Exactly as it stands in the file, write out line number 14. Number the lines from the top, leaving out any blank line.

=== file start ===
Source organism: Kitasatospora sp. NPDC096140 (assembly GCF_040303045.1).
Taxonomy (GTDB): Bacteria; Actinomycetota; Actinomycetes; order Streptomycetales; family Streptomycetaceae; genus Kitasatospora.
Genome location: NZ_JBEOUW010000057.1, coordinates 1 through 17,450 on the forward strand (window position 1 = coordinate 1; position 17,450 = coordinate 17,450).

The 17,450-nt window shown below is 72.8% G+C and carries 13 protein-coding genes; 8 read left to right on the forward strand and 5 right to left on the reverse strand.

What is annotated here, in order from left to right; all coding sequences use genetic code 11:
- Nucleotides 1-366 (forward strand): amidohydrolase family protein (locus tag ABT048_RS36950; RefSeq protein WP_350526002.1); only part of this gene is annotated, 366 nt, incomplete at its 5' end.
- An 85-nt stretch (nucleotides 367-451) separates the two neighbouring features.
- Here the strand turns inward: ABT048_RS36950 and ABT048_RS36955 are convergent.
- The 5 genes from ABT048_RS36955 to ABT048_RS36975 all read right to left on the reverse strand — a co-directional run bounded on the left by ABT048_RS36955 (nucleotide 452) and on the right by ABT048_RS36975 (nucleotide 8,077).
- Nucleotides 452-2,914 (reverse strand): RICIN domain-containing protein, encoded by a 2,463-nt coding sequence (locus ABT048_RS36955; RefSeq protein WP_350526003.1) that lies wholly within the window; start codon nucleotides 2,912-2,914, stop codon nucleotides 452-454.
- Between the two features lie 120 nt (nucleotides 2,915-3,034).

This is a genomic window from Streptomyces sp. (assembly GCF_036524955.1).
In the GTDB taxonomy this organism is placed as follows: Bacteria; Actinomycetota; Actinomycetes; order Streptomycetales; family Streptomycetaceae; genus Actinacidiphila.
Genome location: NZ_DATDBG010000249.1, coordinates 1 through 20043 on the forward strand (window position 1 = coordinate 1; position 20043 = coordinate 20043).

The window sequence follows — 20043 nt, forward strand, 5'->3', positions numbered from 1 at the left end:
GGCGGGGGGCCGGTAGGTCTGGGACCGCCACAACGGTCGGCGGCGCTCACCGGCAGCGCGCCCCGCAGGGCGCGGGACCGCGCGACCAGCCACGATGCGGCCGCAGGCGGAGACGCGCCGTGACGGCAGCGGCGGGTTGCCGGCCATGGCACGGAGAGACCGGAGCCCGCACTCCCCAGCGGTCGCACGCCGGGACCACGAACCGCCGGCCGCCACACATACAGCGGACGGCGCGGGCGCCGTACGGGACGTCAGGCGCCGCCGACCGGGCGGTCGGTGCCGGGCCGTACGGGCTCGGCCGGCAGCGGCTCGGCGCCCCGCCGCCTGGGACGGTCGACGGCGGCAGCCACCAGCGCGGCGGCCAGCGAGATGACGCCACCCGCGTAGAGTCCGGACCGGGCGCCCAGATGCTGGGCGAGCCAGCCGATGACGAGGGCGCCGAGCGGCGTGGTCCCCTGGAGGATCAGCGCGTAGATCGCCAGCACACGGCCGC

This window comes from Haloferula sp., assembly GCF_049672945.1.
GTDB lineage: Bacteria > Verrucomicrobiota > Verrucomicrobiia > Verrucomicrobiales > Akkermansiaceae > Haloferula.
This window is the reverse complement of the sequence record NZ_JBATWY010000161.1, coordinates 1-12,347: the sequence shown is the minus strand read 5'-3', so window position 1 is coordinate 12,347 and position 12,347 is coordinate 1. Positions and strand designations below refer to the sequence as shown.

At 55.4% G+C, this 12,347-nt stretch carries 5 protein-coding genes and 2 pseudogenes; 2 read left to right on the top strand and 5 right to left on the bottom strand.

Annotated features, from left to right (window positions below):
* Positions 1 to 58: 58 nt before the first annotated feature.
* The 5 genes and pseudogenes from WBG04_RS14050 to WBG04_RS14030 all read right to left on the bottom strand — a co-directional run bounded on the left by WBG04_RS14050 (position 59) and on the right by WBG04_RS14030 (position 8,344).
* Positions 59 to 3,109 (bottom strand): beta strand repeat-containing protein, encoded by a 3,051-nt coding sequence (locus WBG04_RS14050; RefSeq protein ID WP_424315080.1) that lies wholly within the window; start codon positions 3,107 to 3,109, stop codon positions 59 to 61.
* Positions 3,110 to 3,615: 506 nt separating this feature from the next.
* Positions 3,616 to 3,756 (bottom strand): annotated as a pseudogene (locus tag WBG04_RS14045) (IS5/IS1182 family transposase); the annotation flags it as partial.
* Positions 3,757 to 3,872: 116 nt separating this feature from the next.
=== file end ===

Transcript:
Genome location: NZ_DATDBG010000249.1, coordinates 1 through 20043 on the forward strand (window position 1 = coordinate 1; position 20043 = coordinate 20043).